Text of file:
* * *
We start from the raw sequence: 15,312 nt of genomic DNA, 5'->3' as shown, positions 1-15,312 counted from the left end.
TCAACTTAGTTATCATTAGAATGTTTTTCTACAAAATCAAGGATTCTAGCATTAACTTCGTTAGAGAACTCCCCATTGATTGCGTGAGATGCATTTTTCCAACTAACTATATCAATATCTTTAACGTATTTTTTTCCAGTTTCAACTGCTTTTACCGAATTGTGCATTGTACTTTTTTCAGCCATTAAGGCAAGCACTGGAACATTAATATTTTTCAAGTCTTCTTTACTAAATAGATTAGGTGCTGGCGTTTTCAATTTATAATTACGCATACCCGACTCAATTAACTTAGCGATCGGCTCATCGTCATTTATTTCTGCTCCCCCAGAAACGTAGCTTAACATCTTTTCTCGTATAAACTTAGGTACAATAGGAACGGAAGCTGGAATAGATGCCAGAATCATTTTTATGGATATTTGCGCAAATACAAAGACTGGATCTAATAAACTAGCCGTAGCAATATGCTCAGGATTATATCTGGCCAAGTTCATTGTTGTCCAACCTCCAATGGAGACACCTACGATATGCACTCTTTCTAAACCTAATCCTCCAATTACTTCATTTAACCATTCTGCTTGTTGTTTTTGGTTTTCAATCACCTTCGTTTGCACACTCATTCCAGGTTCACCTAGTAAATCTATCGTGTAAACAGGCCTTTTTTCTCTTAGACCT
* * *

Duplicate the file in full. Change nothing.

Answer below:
We start from the raw sequence: 15,312 nt of genomic DNA, 5'->3' as shown, positions 1-15,312 counted from the left end.
TCAACTTAGTTATCATTAGAATGTTTTTCTACAAAATCAAGGATTCTAGCATTAACTTCGTTAGAGAACTCCCCATTGATTGCGTGAGATGCATTTTTCCAACTAACTATATCAATATCTTTAACGTATTTTTTTCCAGTTTCAACTGCTTTTACCGAATTGTGCATTGTACTTTTTTCAGCCATTAAGGCAAGCACTGGAACATTAATATTTTTCAAGTCTTCTTTACTAAATAGATTAGGTGCTGGCGTTTTCAATTTATAATTACGCATACCCGACTCAATTAACTTAGCGATCGGCTCATCGTCATTTATTTCTGCTCCCCCAGAAACGTAGCTTAACATCTTTTCTCGTATAAACTTAGGTACAATAGGAACGGAAGCTGGAATAGATGCCAGAATCATTTTTATGGATATTTGCGCAAATACAAAGACTGGATCTAATAAACTAGCCGTAGCAATATGCTCAGGATTATATCTGGCCAAGTTCATTGTTGTCCAACCTCCAATGGAGACACCTACGATATGCACTCTTTCTAAACCTAATCCTCCAATTACTTCATTTAACCATTCTGCTTGTTGTTTTTGGTTTTCAATCACCTTCGTTTGCACACTCATTCCAGGTTCACCTAGTAAATCTATCGTGTAAACAGGCCTTTTTTCTCTTAGACCT